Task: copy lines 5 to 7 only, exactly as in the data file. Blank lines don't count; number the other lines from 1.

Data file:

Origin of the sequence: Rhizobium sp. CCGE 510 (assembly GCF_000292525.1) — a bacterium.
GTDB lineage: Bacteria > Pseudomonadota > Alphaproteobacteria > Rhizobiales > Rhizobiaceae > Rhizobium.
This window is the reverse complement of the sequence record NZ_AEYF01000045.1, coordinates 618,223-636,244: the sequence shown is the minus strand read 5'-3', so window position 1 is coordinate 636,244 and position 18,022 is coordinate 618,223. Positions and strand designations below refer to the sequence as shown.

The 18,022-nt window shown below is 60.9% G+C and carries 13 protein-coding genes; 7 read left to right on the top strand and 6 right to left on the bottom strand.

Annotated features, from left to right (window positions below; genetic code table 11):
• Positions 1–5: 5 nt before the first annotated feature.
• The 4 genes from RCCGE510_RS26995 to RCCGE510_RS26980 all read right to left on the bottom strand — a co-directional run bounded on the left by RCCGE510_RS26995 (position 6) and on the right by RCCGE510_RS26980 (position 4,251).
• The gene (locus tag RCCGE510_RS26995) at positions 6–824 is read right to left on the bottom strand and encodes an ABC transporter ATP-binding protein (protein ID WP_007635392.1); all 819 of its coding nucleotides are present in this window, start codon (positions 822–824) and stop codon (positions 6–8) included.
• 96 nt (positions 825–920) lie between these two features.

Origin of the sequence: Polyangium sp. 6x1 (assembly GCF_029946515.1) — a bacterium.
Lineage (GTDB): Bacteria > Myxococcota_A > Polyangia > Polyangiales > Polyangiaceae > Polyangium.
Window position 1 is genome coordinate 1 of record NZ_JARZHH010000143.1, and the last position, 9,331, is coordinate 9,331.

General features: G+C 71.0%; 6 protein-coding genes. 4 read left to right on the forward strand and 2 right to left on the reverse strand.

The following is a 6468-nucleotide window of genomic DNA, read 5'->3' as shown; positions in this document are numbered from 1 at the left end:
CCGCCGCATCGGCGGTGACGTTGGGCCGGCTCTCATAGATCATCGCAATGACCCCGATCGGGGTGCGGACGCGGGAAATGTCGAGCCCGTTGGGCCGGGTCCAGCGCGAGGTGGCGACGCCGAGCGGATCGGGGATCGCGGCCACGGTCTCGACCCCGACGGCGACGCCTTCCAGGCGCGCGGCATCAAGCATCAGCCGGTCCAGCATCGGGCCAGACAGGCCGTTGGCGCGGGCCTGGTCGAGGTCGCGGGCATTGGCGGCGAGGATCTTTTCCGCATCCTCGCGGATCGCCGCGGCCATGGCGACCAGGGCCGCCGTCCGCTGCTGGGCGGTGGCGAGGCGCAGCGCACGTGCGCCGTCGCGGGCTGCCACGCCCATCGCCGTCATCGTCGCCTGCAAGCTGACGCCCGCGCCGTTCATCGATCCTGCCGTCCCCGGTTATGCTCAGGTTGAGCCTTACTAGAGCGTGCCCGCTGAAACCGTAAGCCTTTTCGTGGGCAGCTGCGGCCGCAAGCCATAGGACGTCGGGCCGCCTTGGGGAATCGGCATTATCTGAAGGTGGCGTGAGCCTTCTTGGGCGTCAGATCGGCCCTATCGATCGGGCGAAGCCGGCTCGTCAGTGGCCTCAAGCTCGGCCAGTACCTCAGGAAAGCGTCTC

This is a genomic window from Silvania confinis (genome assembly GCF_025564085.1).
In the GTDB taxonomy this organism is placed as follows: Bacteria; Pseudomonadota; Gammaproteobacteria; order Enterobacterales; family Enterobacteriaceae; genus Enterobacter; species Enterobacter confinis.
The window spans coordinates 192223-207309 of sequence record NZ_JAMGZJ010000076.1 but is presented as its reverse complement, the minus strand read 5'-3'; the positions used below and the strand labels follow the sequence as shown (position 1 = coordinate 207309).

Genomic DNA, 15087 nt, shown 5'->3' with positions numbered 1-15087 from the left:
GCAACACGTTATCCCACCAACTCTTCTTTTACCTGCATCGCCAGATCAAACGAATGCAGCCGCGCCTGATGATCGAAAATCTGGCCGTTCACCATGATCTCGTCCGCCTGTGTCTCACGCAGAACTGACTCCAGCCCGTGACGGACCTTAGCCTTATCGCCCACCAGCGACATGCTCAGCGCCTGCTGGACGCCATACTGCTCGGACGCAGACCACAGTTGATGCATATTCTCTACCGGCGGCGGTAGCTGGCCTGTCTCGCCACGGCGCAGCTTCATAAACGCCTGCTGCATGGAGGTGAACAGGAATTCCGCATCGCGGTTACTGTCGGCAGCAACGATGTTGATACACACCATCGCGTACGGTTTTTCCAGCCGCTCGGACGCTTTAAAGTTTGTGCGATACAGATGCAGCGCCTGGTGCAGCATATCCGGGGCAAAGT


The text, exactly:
Annotated features, from left to right (window positions below; genetic code table 11):
• Positions 1–5: 5 nt before the first annotated feature.
• The 4 genes from RCCGE510_RS26995 to RCCGE510_RS26980 all read right to left on the bottom strand — a co-directional run bounded on the left by RCCGE510_RS26995 (position 6) and on the right by RCCGE510_RS26980 (position 4,251).